And we have our first photo entry into the Happiness Hall of Fame. The picture below is the official team photograph of the 1964 St. Louis Cardinals. It’s available on eBay for $65, I suppose, because that’s a famous team, the ’64 Cardinals. That’s the team that trailed the Philadelphia Phillies by 11 games on Aug. 23, by 6 1/2 games with 13 left to play, but ended up winning the pennant and then beating the Yankees in the World Series behind the pitching of Bob Gibson.
Gibby plays a prominent role in that photograph. You can see him in the middle row, a little bit left of center, a big smile on his face. And then if you look above his right shoulder (to the viewer’s left) you’ll see his partner in crime, Bob Uecker.
This is not the photo that’s being inducted into the HHOF.
See, this was not the first team photograph for the Cardinals. The first photo was taken early in the season, developed, approved and sent to the printer. It was ready to go.
And then, the printer called, in something of a panic. He noticed something about the first photo.
A closer look:
See, seconds before the photo was taken, Uecker had whispered to Gibson, “We should hold hands.” Gibson happily did, and they held hands, and they smiled big, and this was 1964, and the Cardinals about lost their minds. They threatened to fine Uecker (but, tellingly, not Gibson), but in the end just had the photo retaken, this time very purposely putting Uecker and Gibson in separate rows.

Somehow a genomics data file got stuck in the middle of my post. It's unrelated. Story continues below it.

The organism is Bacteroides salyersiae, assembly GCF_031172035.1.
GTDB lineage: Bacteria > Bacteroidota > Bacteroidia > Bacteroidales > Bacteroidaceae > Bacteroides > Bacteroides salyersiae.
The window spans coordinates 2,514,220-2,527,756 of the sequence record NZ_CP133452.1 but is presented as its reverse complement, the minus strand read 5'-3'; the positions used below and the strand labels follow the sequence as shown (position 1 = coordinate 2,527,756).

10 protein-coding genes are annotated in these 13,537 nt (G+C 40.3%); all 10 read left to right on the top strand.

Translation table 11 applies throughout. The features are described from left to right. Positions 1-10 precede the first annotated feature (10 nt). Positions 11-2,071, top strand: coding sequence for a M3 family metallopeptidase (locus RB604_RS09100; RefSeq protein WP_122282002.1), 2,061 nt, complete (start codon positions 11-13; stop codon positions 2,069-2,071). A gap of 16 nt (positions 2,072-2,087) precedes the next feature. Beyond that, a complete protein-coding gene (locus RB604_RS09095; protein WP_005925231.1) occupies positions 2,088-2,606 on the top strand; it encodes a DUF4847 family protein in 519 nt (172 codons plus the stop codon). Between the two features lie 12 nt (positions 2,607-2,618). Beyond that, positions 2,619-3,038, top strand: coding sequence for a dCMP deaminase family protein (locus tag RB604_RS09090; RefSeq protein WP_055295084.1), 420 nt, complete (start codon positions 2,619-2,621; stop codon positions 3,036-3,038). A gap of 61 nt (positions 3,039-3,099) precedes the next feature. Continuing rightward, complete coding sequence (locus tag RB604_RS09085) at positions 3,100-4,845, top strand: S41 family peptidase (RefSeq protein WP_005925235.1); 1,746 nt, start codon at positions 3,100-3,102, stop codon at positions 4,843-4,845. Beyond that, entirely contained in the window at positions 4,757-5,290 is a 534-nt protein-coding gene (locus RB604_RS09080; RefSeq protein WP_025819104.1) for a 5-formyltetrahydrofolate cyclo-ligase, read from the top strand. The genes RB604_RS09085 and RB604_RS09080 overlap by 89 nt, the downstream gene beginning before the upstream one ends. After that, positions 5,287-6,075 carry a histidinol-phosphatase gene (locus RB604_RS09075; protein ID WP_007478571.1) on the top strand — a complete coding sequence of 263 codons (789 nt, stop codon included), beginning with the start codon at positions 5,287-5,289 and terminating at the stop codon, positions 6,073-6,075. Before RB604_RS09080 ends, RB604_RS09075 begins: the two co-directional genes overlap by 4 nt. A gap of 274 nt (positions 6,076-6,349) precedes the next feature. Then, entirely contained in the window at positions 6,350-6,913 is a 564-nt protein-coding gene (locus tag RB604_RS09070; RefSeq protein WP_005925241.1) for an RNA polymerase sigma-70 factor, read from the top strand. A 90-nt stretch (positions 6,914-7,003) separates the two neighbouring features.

You will notice in the official team photo, though, they both still have huge smiles on their faces. They knew.
Here’s another wonderful part of this happy thing: There’s another version of this photo that’s available on Ron Taylor’s IMDB page. Gibson isn’t smiling in this one.
What’s so funny about this? Ron Taylor was a Tony-nominated actor who voiced Bleeding Gums Murphy on The Simpsons, was a gifted musician, and had more than 50 credited television and film roles, though my favorite is when he played in Trading Places, as — and I quote — “Big Black Guy.”
Ron Taylor also pitched for the 1964 Cardinals. Unfortunately for everyone, it isn’t the same Ron Taylor. The actor Ron Taylor was 12 years old in 1964. And the pitcher Ron Taylor was white. The pitching Ron Taylor, who grew up in Toronto, went to medical school after pitching (he was inspired to do so after going on a USO Tour in Vietnam), and he eventually came back to be the Blue Jays’ team doctor.
The pitching Ron Taylor also lost two toes. This has nothing to do with anything, but it’s the last line of his Wikipedia entry and it seems a shame to just leave it out.